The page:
Hundreds and hundreds of demonstrators filled Prague’s main square, on Friday, in order to decry rampant inflation among the Czech government’s support for anti-Russia sanctions and aid packages to Ukraine.
They will called for direct gas talks with Moscow and the resignation of Prime Minister Petr Fiala and his cabinet. Individuals chanted “ resign, resign” while waving Czechian national flags.
The latest rally follows two similar protests last month, including one that reportedly attracted an estimated seventy, 000 people.
The crowd in Wenceslas Square demanded an end in order to Czechia’s participation in anti-Russia sanctions over the Ukraine turmoil, which have contributed to increasing energy and food prices.
Incredible. Absolutely massive protest in Prague, Czech Republic today demanding an end to anti-Russia sanctions. picture. twitter. com/GtjHWdEhl4
— sarah (@sahouraxo) October 28, 2022
Europeans don’t want to deprive and freeze for Zelensky and Ursula von dieser Leyen. Czech Republic, Prague. pic. twitter. com/5QjCE2MXp5
— RadioGenova (@RadioGenova) October 28, 2022
“ Russia’s not our foe, the government of warmongers can be our enemy, ” the Related Press mentioned one speaker at the rally as saying. A group called Czech Republic First, that has organized the protests, opposes NATO and has called for the nation to adopt a militarily fairly neutral stance.
“ This is a new national revival, and its goal is for the Czech Republic to become independent, ” Reuters quoted organizer Ladislav Vrabel as saying. “ When I see a complete square, no one can stop this. ”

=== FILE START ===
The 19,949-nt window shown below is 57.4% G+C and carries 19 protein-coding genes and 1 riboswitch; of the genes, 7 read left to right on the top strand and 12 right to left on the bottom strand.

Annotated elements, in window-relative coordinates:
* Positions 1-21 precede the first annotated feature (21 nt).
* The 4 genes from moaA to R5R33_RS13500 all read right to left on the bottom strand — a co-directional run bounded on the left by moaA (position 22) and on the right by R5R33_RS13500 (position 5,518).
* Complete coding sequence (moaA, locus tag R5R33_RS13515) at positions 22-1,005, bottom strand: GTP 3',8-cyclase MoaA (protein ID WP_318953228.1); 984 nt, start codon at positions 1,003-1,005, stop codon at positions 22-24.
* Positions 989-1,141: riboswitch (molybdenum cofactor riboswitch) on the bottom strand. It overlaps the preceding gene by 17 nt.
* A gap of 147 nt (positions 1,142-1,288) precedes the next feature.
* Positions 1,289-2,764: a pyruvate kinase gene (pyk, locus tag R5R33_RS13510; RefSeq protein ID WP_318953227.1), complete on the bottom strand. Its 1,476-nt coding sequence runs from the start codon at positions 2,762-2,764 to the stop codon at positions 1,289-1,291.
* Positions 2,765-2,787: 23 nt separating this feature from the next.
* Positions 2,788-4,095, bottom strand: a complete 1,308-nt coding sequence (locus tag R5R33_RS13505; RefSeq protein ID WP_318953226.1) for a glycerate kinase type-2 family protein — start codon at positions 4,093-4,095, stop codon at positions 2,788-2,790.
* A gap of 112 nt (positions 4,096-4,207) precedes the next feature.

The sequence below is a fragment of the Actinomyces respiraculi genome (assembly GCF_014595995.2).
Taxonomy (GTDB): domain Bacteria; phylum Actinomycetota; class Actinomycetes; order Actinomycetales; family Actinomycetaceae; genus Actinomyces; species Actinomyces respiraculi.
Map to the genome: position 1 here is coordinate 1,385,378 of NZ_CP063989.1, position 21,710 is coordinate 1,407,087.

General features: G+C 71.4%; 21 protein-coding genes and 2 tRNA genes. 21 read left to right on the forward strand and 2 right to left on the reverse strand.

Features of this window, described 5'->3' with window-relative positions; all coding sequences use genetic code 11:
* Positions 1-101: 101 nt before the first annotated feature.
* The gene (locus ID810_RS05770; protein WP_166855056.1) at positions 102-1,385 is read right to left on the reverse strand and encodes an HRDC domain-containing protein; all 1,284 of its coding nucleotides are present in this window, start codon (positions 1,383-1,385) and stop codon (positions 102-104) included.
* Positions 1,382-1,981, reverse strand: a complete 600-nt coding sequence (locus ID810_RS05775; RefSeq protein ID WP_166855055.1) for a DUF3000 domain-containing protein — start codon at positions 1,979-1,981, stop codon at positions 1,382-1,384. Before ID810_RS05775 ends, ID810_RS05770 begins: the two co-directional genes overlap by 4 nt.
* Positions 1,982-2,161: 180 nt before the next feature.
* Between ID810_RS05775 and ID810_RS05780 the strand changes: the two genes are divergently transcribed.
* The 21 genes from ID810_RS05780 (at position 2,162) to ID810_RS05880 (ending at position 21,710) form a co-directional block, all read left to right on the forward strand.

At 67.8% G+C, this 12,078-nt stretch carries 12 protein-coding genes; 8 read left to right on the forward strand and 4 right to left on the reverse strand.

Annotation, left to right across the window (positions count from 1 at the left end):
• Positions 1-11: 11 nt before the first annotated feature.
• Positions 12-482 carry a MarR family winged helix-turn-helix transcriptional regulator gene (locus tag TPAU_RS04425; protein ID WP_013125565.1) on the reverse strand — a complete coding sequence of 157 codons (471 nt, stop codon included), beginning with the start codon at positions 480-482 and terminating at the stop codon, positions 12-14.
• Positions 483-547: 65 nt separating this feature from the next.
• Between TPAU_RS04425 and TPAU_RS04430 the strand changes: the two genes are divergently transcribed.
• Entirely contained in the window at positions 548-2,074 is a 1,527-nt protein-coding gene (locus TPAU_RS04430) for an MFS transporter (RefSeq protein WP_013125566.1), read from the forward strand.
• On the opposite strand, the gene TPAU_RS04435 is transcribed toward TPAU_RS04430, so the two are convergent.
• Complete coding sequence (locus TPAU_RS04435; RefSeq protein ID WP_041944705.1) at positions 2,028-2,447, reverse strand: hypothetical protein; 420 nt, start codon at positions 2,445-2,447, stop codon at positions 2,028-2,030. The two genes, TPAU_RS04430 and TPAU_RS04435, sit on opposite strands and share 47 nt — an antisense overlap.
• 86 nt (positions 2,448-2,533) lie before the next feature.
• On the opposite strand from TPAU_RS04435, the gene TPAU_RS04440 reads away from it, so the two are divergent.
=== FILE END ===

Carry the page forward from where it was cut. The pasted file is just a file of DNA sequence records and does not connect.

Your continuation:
Fiala’s government has shrugged off the protestors, calling them “ pro-Russian” and accusing their particular organizers of listening to Ruskies disinformation campaigns. Czechia joined NATO in March 99, just days before the US-led bloc attacked Yugoslavia, and became a member of the EU within 2004.
“ We know who our own friends are and that is bleeding for our freedom, ” Interior Minister Vit Rakusan said on Fri in a Twitter post. “ And we furthermore know who our foes are, and we will not allow them to steal our patriotism. ”
Czechia has been hit particularly hard by the European energy turmoil, at least partly because of its historic reliance on Russian gas. Households in the country are apparently incurring the second-highest electricity costs in the EU, behind just Estonia. Czechia’s inflation rate soared to 18% within September.